# How do you use the limit comparison test on the series #sum_(n=1)^oo(n+1)/(n*sqrt(n))# ?

The series:

is divergent.

Note that:

it follows that:

and as the series:

is also divergent.

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To use the limit comparison test on the series ( \sum_{n=1}^\infty \frac{n+1}{n\sqrt{n}} ), we compare it with a known convergent or divergent series.

Let's choose the series ( \sum_{n=1}^\infty \frac{1}{\sqrt{n}} ), which is a known convergent series.

Then, we take the limit as ( n ) approaches infinity of the ratio of the terms of the two series:

[ \lim_{n \to \infty} \frac{\frac{n+1}{n\sqrt{n}}}{\frac{1}{\sqrt{n}}} ]

Simplify the expression:

[ \lim_{n \to \infty} \frac{n+1}{n} = 1 ]

Since the limit is a finite positive number, and the series ( \sum_{n=1}^\infty \frac{1}{\sqrt{n}} ) is convergent, by the limit comparison test, the series ( \sum_{n=1}^\infty \frac{n+1}{n\sqrt{n}} ) is also convergent.

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To use the limit comparison test on the series (\sum_{n=1}^{\infty} \frac{n+1}{n\sqrt{n}}), you would choose another series whose convergence behavior is known and compare it to the given series.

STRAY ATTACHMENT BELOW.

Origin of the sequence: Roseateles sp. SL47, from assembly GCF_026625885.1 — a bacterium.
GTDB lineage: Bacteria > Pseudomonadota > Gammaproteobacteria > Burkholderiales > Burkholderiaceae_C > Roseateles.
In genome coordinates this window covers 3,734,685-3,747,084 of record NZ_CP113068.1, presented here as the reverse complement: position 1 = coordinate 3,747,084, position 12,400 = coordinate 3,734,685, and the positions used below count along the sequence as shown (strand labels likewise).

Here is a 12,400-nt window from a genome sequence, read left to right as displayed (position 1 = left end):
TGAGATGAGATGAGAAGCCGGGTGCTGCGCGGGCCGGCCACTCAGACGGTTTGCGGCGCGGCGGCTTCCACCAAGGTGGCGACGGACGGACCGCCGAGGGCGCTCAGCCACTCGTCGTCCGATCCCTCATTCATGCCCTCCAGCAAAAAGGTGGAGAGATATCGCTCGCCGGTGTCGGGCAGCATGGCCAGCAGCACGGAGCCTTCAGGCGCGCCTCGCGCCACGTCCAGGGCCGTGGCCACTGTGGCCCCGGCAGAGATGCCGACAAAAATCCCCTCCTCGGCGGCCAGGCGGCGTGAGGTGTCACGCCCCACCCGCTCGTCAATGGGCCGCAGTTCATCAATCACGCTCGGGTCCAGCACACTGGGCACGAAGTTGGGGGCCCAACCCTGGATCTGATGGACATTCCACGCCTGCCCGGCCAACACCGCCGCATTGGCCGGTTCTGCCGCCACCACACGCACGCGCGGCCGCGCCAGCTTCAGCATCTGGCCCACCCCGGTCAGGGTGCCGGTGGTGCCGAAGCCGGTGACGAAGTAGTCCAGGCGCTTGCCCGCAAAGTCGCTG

In this case, we can consider the series (\sum_{n=1}^{\infty} \frac{1}{\sqrt{n}}), which is a well-known series (the p-series with (p = \frac{1}{2})).

Now, we take the limit as (n) approaches infinity of the ratio of the terms of the two series:

[\lim_{n \to \infty} \frac{(n+1)/(n\sqrt{n})}{1/\sqrt{n}}]

Simplify this expression to find the limit:

[\lim_{n \to \infty} \frac{n+1}{n\sqrt{n}} \times \frac{\sqrt{n}}{1}]

[= \lim_{n \to \infty} \frac{n+1}{n}]

[= 1]

Since this limit is a finite, positive number, and the series (\sum_{n=1}^{\infty} \frac{1}{\sqrt{n}}) converges (as a p-series with (p = \frac{1}{2})), then by the limit comparison test, the series (\sum_{n=1}^{\infty} \frac{n+1}{n\sqrt{n}}) also converges.

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When evaluating a one-sided limit, you need to be careful when a quantity is approaching zero since its sign is different depending on which way it is approaching zero from. Let us look at some examples.

When evaluating a one-sided limit, you need to be careful when a quantity is approaching zero since its sign is different depending on which way it is approaching zero from. Let us look at some examples.

When evaluating a one-sided limit, you need to be careful when a quantity is approaching zero since its sign is different depending on which way it is approaching zero from. Let us look at some examples.

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